States setting inmates free to keep taxes low

I’ve posted on an embarrassing number of occasions about the fiscal crisis the states are experiencing in the wake of the aggressive tax cuts of the 90′s, the economic slowdown, and the federal estate tax repeal. State tax revenues are in the longest period of negative growth since World War II.

To cut costs, some states are opting to release inmates from prison instead of raising taxes. Continue reading…



The “first honest gay personal ad”

Choire, the NYC half of East West, has posted a personal ad detailing the eleven reasons no one should date him. Says Choire:

As a social corrective and ethnographic experiment, I’ve taken out The Personal Ad of Truth. Although it doesn’t present all my excellent qualities in a fair light (such as my revolutionary fashion sense, my excellent phone manner, and the fact that all the critics love me in New York), it’s about time that someone represented the real deal in public. . . .



Poor and middle class to pay more in taxes?

It looks like Dionne was right when he predicted in the Washington Post last month that conservatives would soon be assailing the “non-taxpaying class.”

I heard on NPR this morning that the Bush tax policy wonks are gearing up to try to convince the populace that the lower and middle classes should shoulder a larger share of the personal income tax burden.

(There’s a tax rant coming on. Proceed at your own risk.) Continue reading…



Solaris author denounces Soderbergh’s film

Stanislaw Lem, author of Solaris, announced after the release of the Soderbergh adaptation that “he had no intention of seeing the film,” and “was troubled by its emphasis on romance at the expense of deeper philosophical concerns.”

Lem’s novel, among other things, “is a veiled attack on Marxism and its claim to have replaced religious mystery with a science of human history.”

Had he intended Solaris merely to be the “story of love between a man and a woman, Lem wrote, he could have just called it ‘Love in Outer Space.’” (Link via Bookslut.) Continue reading…



Bob Graham to announce run for president?

“For those of you think [sic] the Democratic nomination field is pretty set, what would you say if you heard that Senator Bob Graham of Florida had initiated some ‘serious discussions’ with people about whether he might put together a strong 2004 presidential campaign?” from ABC News’ (hideous) the Note, via Flablog (a great source of information about Florida politics).



Chalmers, Carroll, and more

In the NY Times Sunday Book Review, Sam Sifton puts in a good word for Robert Chalmers’ Who’s Who in Hell, “a coming-of-age story set in a post-Thatcherite world, amid darkness and mirth combined.”

Hornby fans, take note; Sifton says:

Nick Hornby mines much the same vein of hipster melodrama in his own novels, and while Chalmers doesn’t quite exhibit the same heartfelt grace, he is of the same angry, hopeful type. A post-punk romantic aesthetic comes through in both authors’ work: Chalmers plays Graham Parker to Hornby’s Nick Lowe.

AS Byatt writes in today’s Guardian that Lewis Carroll, with his Alice books, “invented the least sentimental, most real, child character in children’s literature.” According to Byatt, one thing that makes Alice’s world so successful “is the almost complete absence of any object of love, attachment or fear from Alice’s connections.” Continue reading…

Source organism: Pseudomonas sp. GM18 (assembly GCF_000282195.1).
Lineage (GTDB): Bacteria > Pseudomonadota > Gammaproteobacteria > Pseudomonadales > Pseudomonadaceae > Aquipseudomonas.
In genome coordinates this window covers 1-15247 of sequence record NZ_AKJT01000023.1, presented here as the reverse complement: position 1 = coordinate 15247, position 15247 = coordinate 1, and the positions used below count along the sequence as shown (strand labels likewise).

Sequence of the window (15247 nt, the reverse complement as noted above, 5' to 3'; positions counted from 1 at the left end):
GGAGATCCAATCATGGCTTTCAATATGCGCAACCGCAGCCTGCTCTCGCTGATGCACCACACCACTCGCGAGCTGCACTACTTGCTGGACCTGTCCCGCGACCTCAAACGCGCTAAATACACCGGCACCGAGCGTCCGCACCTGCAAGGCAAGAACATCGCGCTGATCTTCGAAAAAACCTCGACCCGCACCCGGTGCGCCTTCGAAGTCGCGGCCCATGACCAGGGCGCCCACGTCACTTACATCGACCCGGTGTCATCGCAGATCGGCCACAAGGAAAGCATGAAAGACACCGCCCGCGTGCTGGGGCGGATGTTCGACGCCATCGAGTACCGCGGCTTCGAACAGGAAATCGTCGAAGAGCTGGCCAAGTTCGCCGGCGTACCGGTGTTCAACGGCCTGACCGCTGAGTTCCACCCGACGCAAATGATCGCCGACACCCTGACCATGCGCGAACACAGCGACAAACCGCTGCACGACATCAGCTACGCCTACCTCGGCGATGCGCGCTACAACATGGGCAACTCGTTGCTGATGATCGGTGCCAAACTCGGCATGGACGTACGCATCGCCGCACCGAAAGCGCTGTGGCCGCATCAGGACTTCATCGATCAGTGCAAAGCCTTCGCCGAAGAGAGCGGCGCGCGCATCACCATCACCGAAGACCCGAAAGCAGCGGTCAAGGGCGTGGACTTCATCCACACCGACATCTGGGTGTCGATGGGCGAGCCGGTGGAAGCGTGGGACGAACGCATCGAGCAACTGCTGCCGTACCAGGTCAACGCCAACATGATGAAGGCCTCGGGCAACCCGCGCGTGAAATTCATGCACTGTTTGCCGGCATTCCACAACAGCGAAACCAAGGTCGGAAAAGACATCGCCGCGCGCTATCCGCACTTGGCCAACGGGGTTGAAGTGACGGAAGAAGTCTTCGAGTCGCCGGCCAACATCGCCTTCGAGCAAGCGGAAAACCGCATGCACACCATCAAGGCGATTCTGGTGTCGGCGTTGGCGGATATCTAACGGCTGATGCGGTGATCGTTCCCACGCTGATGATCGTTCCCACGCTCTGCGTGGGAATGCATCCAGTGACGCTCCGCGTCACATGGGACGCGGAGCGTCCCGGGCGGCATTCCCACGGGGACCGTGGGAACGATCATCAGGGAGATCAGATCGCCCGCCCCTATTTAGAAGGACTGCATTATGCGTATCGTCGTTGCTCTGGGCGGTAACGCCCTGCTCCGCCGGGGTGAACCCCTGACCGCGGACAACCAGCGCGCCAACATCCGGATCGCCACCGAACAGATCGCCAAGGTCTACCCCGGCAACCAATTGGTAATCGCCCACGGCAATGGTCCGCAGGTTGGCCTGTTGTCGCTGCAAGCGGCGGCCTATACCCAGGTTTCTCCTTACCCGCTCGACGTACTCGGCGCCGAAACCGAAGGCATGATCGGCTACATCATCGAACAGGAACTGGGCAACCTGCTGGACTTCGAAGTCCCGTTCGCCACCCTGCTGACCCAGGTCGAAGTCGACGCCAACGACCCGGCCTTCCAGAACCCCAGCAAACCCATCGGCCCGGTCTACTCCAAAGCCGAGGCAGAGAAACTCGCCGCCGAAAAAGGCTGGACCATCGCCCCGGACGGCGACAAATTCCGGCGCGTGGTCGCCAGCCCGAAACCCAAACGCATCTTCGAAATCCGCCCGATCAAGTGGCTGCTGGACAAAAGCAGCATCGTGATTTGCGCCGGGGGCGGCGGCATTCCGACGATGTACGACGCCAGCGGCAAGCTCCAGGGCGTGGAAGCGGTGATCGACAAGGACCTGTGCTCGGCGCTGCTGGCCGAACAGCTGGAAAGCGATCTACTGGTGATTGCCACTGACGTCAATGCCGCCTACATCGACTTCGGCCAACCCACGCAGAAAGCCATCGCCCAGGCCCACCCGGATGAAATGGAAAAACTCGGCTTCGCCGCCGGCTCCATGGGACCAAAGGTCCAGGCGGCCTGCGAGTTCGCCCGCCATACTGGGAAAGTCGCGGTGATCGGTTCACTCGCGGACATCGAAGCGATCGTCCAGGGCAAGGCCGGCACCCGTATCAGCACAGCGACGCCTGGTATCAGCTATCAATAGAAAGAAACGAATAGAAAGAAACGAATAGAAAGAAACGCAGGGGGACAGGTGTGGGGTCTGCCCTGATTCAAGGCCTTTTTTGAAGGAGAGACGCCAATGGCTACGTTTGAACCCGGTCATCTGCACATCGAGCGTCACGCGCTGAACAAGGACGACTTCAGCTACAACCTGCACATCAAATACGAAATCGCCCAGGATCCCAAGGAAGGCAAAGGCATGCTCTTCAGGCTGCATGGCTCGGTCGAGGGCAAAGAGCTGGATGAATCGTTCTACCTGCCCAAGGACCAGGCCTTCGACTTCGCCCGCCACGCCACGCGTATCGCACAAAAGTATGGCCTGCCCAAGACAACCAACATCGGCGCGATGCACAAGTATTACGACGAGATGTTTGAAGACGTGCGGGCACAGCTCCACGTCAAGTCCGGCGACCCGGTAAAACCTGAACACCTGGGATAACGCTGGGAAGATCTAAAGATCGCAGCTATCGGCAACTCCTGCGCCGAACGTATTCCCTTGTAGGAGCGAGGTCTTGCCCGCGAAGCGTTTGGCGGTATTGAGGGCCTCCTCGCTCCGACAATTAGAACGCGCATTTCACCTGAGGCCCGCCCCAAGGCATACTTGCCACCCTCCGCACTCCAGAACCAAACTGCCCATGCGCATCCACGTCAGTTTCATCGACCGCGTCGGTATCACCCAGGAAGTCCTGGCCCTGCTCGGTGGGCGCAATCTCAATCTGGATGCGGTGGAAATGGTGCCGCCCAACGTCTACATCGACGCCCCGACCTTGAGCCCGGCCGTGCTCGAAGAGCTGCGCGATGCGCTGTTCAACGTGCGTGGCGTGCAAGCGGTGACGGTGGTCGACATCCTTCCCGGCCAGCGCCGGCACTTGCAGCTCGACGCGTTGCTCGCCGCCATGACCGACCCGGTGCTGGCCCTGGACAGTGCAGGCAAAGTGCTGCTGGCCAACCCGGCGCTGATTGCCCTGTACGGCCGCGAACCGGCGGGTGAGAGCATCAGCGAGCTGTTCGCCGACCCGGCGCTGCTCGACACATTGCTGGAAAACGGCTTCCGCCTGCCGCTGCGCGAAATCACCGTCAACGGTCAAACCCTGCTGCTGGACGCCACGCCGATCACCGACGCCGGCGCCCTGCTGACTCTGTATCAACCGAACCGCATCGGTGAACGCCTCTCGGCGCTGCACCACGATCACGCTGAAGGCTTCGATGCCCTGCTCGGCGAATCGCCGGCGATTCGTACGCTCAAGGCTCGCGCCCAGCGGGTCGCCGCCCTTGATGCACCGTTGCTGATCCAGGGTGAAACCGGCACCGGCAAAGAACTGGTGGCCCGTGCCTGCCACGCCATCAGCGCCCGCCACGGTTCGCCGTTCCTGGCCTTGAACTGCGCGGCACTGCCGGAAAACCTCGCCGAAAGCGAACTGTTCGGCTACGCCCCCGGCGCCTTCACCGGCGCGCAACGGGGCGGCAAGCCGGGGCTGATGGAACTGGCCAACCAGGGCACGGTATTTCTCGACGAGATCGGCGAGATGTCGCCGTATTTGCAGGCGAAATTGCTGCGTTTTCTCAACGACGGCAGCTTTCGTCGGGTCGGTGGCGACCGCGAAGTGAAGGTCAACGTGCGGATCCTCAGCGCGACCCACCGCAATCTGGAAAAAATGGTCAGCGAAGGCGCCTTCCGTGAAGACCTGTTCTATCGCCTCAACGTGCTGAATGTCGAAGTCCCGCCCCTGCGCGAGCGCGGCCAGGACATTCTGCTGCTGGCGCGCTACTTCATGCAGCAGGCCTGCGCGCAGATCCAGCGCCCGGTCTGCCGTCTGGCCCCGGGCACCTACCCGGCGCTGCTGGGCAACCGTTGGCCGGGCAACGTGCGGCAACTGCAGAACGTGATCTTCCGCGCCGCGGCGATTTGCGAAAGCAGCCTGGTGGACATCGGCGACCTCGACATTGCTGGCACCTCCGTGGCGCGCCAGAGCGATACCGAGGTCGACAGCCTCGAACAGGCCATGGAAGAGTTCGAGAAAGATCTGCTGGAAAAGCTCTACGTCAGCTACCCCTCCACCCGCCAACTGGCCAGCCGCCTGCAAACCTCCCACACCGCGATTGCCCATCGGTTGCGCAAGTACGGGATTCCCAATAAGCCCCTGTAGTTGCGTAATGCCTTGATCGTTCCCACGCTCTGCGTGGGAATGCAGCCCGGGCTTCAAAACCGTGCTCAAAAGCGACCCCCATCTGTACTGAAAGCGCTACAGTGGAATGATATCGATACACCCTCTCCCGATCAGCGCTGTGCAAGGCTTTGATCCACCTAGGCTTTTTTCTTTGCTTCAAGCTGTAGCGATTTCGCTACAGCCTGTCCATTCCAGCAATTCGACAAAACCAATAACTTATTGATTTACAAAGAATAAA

Target boat disappoints Manhattan shoppers

In this week’s Talk of the Town, Nancy Franklin reports on the Target boat experimentally docked at Chelsea Piers for the holiday:

There could hardly be any news more thrilling to discount-minded Manhattanites . . . than that Target has come to town. Manhattan has a lot going for it, but until two weeks ago we didn’t have a Target store. And, just like that, Target has already been taken away. The Minneapolis-based store set up shop on a boat at Chelsea Piers for a fortnight that just ended, to test the waters for a possible full-blown store in Manhattan and to give New Yorkers who couldn’t make it to Chelsea Piers in time the familiar, nagging feeling that they missed out on something.

Evidently the boat sold only 92 holiday items and was a hollow experience for those familiar with the glories of a suburban Target expedition. Continue reading…



My hell

Is waking up feverish in the wee hours, not going back to sleep, and then heading down to the subway at 9 a.m. to ride into Manhattan for work on a train filled with at least 30 excited 12-year-old girls, most of whom do not feel the need to hold onto a pole but instead cling together and pretend they’re on a roller coaster, screaming and slamming into the rest of the passengers every time the train turns a curve or hits a bump.



Attention holiday shoppers

JCPenney is selling the perfect gift for your 5-year-old:

The Dream House, post-Barbie?

Forward Command Post ($44.99)
“Take command of your soldiers from this fully outfitted battlezone. 75-piece set includes one 111/2″H figurine in military combat gear, toy weapons, American flag, chairs and more. Assembled dimensions; 32x16x32″H. Plastic. 10 lbs. Ages 5 and up.”

(Thanks for the link, Gina.)



Goodbye to affordable haircuts?

I adore my salon. Luis, my stylist, always does a fantastic job. And I pay just over $100 for a cut and single-process color. Take my word for it: that’s a coup in Manhattan. But the reasonable price is dependent on the salon’s continued (relative) obscurity.

So I wasn’t thrilled when a co-worker sent me this message today:

I go to Gemini last night to get my hair done and guess who was also getting her hair done–Monica Lewinsky!!!!

Not that I begrudge Ms. Lewinsky good haircuts. Not at all. Just that I hope she either hated what they did with her hair or keeps her mouth shut. Continue reading…